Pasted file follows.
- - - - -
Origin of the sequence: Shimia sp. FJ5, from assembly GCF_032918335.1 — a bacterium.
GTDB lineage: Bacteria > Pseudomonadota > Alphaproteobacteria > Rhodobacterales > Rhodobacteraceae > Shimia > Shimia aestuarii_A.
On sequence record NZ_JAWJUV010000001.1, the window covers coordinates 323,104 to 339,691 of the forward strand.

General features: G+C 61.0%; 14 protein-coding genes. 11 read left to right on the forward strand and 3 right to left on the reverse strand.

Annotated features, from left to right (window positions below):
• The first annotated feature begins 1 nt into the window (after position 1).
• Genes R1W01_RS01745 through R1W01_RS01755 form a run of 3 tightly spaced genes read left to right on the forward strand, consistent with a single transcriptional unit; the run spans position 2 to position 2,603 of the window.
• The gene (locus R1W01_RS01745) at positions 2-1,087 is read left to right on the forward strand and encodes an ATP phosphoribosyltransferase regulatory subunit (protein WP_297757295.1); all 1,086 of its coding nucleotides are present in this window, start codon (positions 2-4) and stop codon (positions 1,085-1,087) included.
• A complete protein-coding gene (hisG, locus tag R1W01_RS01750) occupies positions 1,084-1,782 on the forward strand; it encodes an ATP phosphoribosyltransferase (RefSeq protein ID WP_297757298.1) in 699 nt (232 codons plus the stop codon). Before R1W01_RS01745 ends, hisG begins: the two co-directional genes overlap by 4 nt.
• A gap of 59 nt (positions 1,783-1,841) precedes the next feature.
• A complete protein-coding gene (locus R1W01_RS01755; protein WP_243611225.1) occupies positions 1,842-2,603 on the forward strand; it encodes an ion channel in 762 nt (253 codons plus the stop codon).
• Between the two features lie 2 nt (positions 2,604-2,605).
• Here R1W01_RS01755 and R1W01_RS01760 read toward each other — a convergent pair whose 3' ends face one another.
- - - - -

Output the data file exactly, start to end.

Origin of the sequence: Shimia sp. FJ5, from assembly GCF_032918335.1 — a bacterium.
GTDB lineage: Bacteria > Pseudomonadota > Alphaproteobacteria > Rhodobacterales > Rhodobacteraceae > Shimia > Shimia aestuarii_A.
On sequence record NZ_JAWJUV010000001.1, the window covers coordinates 323,104 to 339,691 of the forward strand.

General features: G+C 61.0%; 14 protein-coding genes. 11 read left to right on the forward strand and 3 right to left on the reverse strand.

Annotated features, from left to right (window positions below):
• The first annotated feature begins 1 nt into the window (after position 1).
• Genes R1W01_RS01745 through R1W01_RS01755 form a run of 3 tightly spaced genes read left to right on the forward strand, consistent with a single transcriptional unit; the run spans position 2 to position 2,603 of the window.
• The gene (locus R1W01_RS01745) at positions 2-1,087 is read left to right on the forward strand and encodes an ATP phosphoribosyltransferase regulatory subunit (protein WP_297757295.1); all 1,086 of its coding nucleotides are present in this window, start codon (positions 2-4) and stop codon (positions 1,085-1,087) included.
• A complete protein-coding gene (hisG, locus tag R1W01_RS01750) occupies positions 1,084-1,782 on the forward strand; it encodes an ATP phosphoribosyltransferase (RefSeq protein ID WP_297757298.1) in 699 nt (232 codons plus the stop codon). Before R1W01_RS01745 ends, hisG begins: the two co-directional genes overlap by 4 nt.
• A gap of 59 nt (positions 1,783-1,841) precedes the next feature.
• A complete protein-coding gene (locus R1W01_RS01755; protein WP_243611225.1) occupies positions 1,842-2,603 on the forward strand; it encodes an ion channel in 762 nt (253 codons plus the stop codon).
• Between the two features lie 2 nt (positions 2,604-2,605).
• Here R1W01_RS01755 and R1W01_RS01760 read toward each other — a convergent pair whose 3' ends face one another.